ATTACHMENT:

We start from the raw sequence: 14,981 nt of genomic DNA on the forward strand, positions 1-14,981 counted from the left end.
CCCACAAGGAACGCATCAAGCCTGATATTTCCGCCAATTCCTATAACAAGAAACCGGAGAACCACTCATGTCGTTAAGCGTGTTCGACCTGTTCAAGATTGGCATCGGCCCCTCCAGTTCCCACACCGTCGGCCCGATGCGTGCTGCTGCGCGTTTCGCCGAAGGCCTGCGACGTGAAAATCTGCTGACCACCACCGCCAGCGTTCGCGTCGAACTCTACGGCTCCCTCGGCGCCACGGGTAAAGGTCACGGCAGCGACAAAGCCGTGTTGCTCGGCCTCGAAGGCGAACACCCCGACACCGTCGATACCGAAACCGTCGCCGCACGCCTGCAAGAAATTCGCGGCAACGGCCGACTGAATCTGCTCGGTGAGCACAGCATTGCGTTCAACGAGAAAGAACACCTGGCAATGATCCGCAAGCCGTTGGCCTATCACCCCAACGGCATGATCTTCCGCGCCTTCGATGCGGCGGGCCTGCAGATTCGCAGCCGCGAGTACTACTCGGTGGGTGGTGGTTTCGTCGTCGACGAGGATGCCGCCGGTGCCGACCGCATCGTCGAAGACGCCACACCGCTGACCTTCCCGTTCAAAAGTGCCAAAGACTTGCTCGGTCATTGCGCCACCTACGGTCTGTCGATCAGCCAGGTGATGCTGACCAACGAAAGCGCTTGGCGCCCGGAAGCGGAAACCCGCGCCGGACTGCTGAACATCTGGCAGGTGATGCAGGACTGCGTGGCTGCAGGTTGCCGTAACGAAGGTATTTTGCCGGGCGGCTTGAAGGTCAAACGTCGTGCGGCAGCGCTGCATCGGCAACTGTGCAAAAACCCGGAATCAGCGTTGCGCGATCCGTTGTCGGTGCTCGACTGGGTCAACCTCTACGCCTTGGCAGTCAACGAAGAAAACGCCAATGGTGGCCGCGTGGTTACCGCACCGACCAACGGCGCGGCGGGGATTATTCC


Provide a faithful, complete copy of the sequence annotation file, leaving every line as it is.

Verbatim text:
We start from the raw sequence: 14,981 nt of genomic DNA on the forward strand, positions 1-14,981 counted from the left end.
CCCACAAGGAACGCATCAAGCCTGATATTTCCGCCAATTCCTATAACAAGAAACCGGAGAACCACTCATGTCGTTAAGCGTGTTCGACCTGTTCAAGATTGGCATCGGCCCCTCCAGTTCCCACACCGTCGGCCCGATGCGTGCTGCTGCGCGTTTCGCCGAAGGCCTGCGACGTGAAAATCTGCTGACCACCACCGCCAGCGTTCGCGTCGAACTCTACGGCTCCCTCGGCGCCACGGGTAAAGGTCACGGCAGCGACAAAGCCGTGTTGCTCGGCCTCGAAGGCGAACACCCCGACACCGTCGATACCGAAACCGTCGCCGCACGCCTGCAAGAAATTCGCGGCAACGGCCGACTGAATCTGCTCGGTGAGCACAGCATTGCGTTCAACGAGAAAGAACACCTGGCAATGATCCGCAAGCCGTTGGCCTATCACCCCAACGGCATGATCTTCCGCGCCTTCGATGCGGCGGGCCTGCAGATTCGCAGCCGCGAGTACTACTCGGTGGGTGGTGGTTTCGTCGTCGACGAGGATGCCGCCGGTGCCGACCGCATCGTCGAAGACGCCACACCGCTGACCTTCCCGTTCAAAAGTGCCAAAGACTTGCTCGGTCATTGCGCCACCTACGGTCTGTCGATCAGCCAGGTGATGCTGACCAACGAAAGCGCTTGGCGCCCGGAAGCGGAAACCCGCGCCGGACTGCTGAACATCTGGCAGGTGATGCAGGACTGCGTGGCTGCAGGTTGCCGTAACGAAGGTATTTTGCCGGGCGGCTTGAAGGTCAAACGTCGTGCGGCAGCGCTGCATCGGCAACTGTGCAAAAACCCGGAATCAGCGTTGCGCGATCCGTTGTCGGTGCTCGACTGGGTCAACCTCTACGCCTTGGCAGTCAACGAAGAAAACGCCAATGGTGGCCGCGTGGTTACCGCACCGACCAACGGCGCGGCGGGGATTATTCC